> > surprising difference between the signals when we are talking about
> > (square-wave) clock signals. If the signals are not exactly equal and
> > opposite, then there MUST be a net current flowing somewhere else. This
> > will quite likely be a common mode noise current that might cause an EMI
>issue.
> >
> > None of the differential signal trace design rules are necessary taken
by
> > themselves. This is important to recognize. But if are concerned about
> > certain SI issues, they might lead to some design considerations which
>THEN
> > might cascade (like a domino effect) into other areas.
> >
> > This is in my book, too...............
> >
> > Doug Brooks
> >
> >
> >
> >
> > At 11:41 AM 10/3/2003 -0700, Lee Ritchey wrote:
> > >More than that, it does not have any benefit.  Tight coupling of
> > >differential pairs forces the traces to be narrower increasing the skin
> > >effect losses.  Also, this tight coupling is going to result in good
old
> > >cross talk that actually degrades the edges.
> > >
> > >How the notion of tight coupling of differential pairs as beneficial
got
> > >started is a mystery to me.  There are several references that show
that
> > >tight coupling is not beneficial, one of them is Howard Johnson's
latest
> > >book, at least one column he has written and my recently released book.
> > >
> > >Lee Ritchey
> > >
> > >
> > > > [Original Message]
> > > > From: Duane Takahashi <duanet@xxxxxxxxxxxxxxxxxxxxxx>
> > > > To: <si-list@xxxxxxxxxxxxx>
> > > > Date: 10/2/2003 3:58:59 PM
> > > > Subject: [SI-LIST] Re: Diff.Pairs
> > > >
> > > > Hi Juergen:
> > > >
> > > > Aligning the stack up for the broadside coupled diff lines is
>expensive.
> > > >    You can do this, but it drives up the cost of the board.
> > > >
> > > > Duane
> > > >
> > > > > Hi Juergen,
> > > > > You can find lots of  application notes
> > > > > especially with respect to process variation
> > > > > on differential pairs here:
> > > > >
> > > > >
> > > > > www.polarinstruments.com/support/cits/cits_index.html
> > > > >
> > > > > In particular this one may be of interest:
> > > > >
> > > > >
> > > > > How measured impedance may vary from field solver calculations
when
> > > > > using woven glass reinforced
> > > > > <http://www.polarinstruments.com/support/cits/AP139.html>laminates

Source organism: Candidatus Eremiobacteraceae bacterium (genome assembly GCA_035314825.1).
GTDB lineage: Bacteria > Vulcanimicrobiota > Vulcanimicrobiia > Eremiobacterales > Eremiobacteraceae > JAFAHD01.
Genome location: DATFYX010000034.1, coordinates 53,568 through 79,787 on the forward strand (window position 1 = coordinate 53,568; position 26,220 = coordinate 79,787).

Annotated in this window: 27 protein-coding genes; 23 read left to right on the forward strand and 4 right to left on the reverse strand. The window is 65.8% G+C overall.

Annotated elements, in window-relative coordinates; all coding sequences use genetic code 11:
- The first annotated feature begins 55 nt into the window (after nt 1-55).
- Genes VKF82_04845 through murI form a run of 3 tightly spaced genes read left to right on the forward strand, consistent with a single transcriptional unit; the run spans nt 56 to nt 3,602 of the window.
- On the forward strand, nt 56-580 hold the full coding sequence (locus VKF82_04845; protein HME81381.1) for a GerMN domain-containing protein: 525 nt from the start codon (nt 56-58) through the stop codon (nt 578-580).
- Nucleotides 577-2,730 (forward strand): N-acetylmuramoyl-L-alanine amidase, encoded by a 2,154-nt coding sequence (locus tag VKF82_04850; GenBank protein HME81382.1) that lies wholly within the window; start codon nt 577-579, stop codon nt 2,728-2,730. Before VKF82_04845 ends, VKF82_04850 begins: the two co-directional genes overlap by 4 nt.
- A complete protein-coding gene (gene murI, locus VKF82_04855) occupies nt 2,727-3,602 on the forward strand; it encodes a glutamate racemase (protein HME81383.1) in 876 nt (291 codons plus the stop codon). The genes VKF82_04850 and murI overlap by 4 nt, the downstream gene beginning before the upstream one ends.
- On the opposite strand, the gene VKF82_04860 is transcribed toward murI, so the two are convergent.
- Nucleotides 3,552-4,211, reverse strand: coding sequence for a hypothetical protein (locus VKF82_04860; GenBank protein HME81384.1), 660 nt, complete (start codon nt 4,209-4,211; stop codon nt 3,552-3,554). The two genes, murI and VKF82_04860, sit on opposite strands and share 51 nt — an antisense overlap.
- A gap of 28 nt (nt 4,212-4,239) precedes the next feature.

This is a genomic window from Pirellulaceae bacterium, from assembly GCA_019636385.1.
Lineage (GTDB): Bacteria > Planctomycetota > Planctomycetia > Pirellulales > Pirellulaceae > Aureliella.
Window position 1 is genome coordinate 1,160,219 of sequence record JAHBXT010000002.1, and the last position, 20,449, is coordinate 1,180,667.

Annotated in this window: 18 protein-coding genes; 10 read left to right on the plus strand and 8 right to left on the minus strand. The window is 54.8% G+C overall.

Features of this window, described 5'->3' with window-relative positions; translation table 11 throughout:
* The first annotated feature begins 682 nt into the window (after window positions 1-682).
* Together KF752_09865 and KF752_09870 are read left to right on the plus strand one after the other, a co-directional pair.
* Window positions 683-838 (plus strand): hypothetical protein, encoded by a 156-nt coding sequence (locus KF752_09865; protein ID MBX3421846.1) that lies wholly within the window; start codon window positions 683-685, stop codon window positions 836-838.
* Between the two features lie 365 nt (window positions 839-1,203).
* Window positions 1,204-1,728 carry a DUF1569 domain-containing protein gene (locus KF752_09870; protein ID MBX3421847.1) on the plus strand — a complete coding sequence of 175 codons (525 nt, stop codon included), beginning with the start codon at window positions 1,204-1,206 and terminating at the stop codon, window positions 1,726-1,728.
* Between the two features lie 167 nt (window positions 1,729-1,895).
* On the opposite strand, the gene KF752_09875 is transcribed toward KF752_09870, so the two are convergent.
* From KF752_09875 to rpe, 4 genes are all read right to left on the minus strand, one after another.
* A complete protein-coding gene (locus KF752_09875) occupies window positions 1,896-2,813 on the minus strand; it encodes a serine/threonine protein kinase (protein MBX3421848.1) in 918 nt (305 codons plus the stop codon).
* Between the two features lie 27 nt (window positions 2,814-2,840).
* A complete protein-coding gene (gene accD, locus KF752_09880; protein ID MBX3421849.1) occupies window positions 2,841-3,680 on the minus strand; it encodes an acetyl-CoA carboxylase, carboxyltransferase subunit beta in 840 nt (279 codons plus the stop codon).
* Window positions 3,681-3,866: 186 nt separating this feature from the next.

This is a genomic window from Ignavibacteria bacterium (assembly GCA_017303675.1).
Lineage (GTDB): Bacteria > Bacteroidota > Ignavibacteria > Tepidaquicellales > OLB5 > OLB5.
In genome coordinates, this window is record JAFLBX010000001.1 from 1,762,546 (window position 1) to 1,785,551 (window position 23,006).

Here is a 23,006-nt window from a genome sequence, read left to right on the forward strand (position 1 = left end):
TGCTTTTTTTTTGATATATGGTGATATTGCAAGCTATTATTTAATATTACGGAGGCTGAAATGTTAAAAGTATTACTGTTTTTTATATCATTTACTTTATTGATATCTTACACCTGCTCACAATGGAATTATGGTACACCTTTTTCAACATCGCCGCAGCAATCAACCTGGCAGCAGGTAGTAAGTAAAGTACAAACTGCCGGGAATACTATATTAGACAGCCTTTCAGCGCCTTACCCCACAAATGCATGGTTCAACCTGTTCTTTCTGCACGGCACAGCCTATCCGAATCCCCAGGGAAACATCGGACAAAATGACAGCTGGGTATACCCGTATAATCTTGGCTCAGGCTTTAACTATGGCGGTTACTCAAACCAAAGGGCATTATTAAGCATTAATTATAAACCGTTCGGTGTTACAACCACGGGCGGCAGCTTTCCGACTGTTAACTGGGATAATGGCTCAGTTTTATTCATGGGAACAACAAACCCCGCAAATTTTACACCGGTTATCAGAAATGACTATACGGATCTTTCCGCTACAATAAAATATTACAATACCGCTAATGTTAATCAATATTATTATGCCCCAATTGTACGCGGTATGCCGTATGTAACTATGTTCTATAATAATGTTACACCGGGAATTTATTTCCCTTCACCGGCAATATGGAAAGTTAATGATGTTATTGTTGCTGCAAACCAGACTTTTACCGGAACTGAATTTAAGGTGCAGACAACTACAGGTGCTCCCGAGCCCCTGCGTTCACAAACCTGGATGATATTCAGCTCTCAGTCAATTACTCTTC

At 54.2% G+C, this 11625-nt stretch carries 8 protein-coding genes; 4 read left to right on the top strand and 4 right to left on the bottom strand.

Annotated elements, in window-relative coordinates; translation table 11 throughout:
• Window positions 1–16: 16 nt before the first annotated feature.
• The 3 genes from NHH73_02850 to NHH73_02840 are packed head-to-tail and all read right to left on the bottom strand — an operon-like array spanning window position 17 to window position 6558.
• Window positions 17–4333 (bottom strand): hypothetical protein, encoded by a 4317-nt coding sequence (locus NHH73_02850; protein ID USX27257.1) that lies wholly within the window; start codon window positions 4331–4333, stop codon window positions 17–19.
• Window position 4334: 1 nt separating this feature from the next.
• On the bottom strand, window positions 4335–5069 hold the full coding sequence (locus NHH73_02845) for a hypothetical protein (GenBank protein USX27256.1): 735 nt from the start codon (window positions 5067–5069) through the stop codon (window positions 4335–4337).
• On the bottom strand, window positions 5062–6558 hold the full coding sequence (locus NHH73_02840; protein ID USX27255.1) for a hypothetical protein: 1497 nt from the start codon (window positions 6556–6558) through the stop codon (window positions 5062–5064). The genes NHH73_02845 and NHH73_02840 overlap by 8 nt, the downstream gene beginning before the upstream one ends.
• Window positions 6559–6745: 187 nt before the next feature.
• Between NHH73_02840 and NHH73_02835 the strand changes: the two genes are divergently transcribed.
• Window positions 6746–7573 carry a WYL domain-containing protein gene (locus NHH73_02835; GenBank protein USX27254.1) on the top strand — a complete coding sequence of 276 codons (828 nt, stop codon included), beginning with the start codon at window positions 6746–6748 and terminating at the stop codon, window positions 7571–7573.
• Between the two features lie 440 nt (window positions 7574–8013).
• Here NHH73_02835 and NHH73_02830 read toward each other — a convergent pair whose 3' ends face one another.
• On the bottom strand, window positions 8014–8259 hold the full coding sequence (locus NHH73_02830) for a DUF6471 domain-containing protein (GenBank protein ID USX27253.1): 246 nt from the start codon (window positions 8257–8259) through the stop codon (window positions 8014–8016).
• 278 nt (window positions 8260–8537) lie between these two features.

> > > > >
> > > > > www.polarinstruments.com/support/cits/AP139.html
> > > > >
> > > > >
> > > > > And this note:
> > > > >
> > > > > Copper thickness, edge coupled lines and
> > > > > characteristic
> > > > > <http://www.polarinstruments.com/support/cits/AP151.html>impedance
> > > > >
> > > > >
> > > > > www.polarinstruments.com/support/cits/AP151.html
> > > > >
> > > > >
> > > > >
> > > > > Hope this helps....
> > > > >
> > > > >
> > > > > Kind regards
> > > > > Martyn Gaudion
> > > > > www.polarinstruments.com
> > > > > T: +44 1481 253081
> > > > > F: +44 1481 252476
> > > > > M: +44 7710 522748
> > > > > E: martyn@xxxxxxxxxxxxxxxxxxxx
> > > > >
> > > > > ============================================
> > > > >   Controlled Impedance & Signal integrity tools
> > > > >   for the Printed circuit fabrication industry
> > > > > ============================================
> > > > >
> > > > >
> > > > >
> > > > >
> > > > >
> > > > >
> > > > > At 19:00 02/10/2003, you wrote:
> > > > >
> > > > >>I am seeking help in finding enlightenment regarding electrical
> > > > >>performance pros and cons and how manufacturing tolerances play a
>role
> > > > >>when comparing side by side and tandem differential pairs. I'd
> > >appreciate
> > > > >>your opinion, experience, analysis, pointers to papers and
articels,
> > >etc.
> > > > >>
> > > > >>In return, I would offer to share a summary of the
>finding/discoveries
> > > > >>with interested parties.
> > > > >>
> > > > >>Thanks
> > > > >>
> > > > >>Juergen
> > > > >>
> > > > >>
> > > > >>
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> > > > >
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> > > >
> > > > --
> > > > Duane Takahashi              phone: 408-720-4200
> > > > Greenfield Networks            fax: 408-720-4210
> > > > 255 Santa Ana Court          email: duanet@xxxxxxxxxxxxxxxxxxxxxx
> > > > Sunnyvale, CA 94085
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> >
> > Doug Brooks' new book, "Signal Integrity Issues and Printed Circuit
Board
> > Design" has just been released by Prentice Hall. See details and
ordering
> > info at www.ultracad.com
> >
>___________________________________________________________________________
_
>__